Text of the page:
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Employee Benefits Compliance Q&A: Charging COBRA Beneficiaries

Feb 11, 2020 Decorative image compliance Q and A

Each month in this series, we answer frequently asked compliance questions. Are you wondering whether your organization is compliant? Contact your Hylant representative or local Hylant office for a compliance checkup.

Q: How much should I be charging qualified beneficiaries for COBRA coverage?

A: Under the Consolidated Omnibus Budget Reconciliation Act (COBRA), an employer may charge qualified beneficiaries for coverage continuation.

The amount charged cannot exceed 102% of the plan cost for similarly situated individuals covered under the plan who have not incurred a qualifying event. In the case of a disability extension, the amount charged may be increased up to 150% of the plan’s total cost of coverage for similarly situated individuals.

For insured plans, the applicable premium is usually equal to the insurance premium paid to the insurance carrier. However, the calculation can be more difficult for self-funded plans, and it can be determined by using past costs or an actuarial estimate of future costs. The applicable premium is the total cost to the plan for providing coverage, so it includes both employer- and employee-paid portions and can also include the administrative cost of providing COBRA coverage.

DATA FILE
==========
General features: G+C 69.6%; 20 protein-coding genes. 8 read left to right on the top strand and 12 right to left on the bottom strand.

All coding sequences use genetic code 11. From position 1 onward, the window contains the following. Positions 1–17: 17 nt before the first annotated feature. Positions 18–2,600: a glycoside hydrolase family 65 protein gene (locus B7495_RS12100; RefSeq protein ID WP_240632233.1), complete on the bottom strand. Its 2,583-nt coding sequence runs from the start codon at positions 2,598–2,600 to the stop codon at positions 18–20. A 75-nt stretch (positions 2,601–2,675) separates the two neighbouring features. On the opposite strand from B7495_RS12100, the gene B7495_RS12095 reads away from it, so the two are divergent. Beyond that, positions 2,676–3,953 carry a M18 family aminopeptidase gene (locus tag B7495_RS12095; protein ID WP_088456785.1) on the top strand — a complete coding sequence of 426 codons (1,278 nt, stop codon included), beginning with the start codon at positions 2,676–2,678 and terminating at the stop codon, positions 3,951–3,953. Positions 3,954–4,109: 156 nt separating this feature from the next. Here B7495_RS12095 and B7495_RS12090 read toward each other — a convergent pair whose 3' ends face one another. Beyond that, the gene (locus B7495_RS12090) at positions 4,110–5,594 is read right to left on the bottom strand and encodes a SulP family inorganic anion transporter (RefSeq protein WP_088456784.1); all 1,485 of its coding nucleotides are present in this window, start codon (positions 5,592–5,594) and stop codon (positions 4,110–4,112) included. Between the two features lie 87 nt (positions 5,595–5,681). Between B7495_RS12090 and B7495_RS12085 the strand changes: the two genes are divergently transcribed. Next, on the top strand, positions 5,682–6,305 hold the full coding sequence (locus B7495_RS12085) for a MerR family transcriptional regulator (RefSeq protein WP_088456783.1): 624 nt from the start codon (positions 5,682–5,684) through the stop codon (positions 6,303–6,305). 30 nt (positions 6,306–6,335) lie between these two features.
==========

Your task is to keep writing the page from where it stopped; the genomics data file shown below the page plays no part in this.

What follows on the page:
The plan must calculate the COBRA applicable premium in advance for a 12-month “determination period.” The plan can choose any 12-month period to be the determination period, but it must remain consistent every year. The COBRA premium may be changed for a new determination period if the applicable premium changes, but there are certain limited situations where the COBRA premium may be changed during the determination period (for example, if the qualified beneficiary changes coverage to another benefit package with a higher applicable premium).

The plan administrator should use caution when calculating the COBRA premium, as well as when communicating that premium to qualified beneficiaries. Fixing the mistake of overcharging or undercharging qualified beneficiaries for COBRA premiums can be administratively burdensome and raise COBRA compliance issues.

For more compliance news and information, read our recent blog posts:

The above information does not constitute advice. Always contact your employee benefits broker or trusted adviser for insurance-related questions.